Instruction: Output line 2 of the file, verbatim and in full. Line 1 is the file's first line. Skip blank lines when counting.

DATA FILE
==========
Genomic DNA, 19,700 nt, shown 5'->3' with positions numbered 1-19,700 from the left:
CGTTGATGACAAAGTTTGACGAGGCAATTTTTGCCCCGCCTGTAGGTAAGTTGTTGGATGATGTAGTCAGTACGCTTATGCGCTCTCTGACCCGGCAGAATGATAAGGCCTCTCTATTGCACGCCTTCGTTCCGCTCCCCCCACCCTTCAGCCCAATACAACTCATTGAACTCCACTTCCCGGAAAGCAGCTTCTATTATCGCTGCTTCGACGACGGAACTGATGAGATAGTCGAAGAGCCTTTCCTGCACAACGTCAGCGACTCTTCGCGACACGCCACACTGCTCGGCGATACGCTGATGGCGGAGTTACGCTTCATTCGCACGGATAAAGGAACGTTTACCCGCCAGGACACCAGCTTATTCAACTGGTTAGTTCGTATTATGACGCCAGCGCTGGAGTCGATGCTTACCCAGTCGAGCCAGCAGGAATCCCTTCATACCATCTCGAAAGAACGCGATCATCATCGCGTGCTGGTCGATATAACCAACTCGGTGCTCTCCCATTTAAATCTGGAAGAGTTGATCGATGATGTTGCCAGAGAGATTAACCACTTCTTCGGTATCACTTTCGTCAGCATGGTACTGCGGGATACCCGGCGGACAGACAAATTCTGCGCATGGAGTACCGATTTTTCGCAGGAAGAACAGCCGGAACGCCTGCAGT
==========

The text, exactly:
CGTTGATGACAAAGTTTGACGAGGCAATTTTTGCCCCGCCTGTAGGTAAGTTGTTGGATGATGTAGTCAGTACGCTTATGCGCTCTCTGACCCGGCAGAATGATAAGGCCTCTCTATTGCACGCCTTCGTTCCGCTCCCCCCACCCTTCAGCCCAATACAACTCATTGAACTCCACTTCCCGGAAAGCAGCTTCTATTATCGCTGCTTCGACGACGGAACTGATGAGATAGTCGAAGAGCCTTTCCTGCACAACGTCAGCGACTCTTCGCGACACGCCACACTGCTCGGCGATACGCTGATGGCGGAGTTACGCTTCATTCGCACGGATAAAGGAACGTTTACCCGCCAGGACACCAGCTTATTCAACTGGTTAGTTCGTATTATGACGCCAGCGCTGGAGTCGATGCTTACCCAGTCGAGCCAGCAGGAATCCCTTCATACCATCTCGAAAGAACGCGATCATCATCGCGTGCTGGTCGATATAACCAACTCGGTGCTCTCCCATTTAAATCTGGAAGAGTTGATCGATGATGTTGCCAGAGAGATTAACCACTTCTTCGGTATCACTTTCGTCAGCATGGTACTGCGGGATACCCGGCGGACAGACAAATTCTGCGCATGGAGTACCGATTTTTCGCAGGAAGAACAGCCGGAACGCCTGCAGT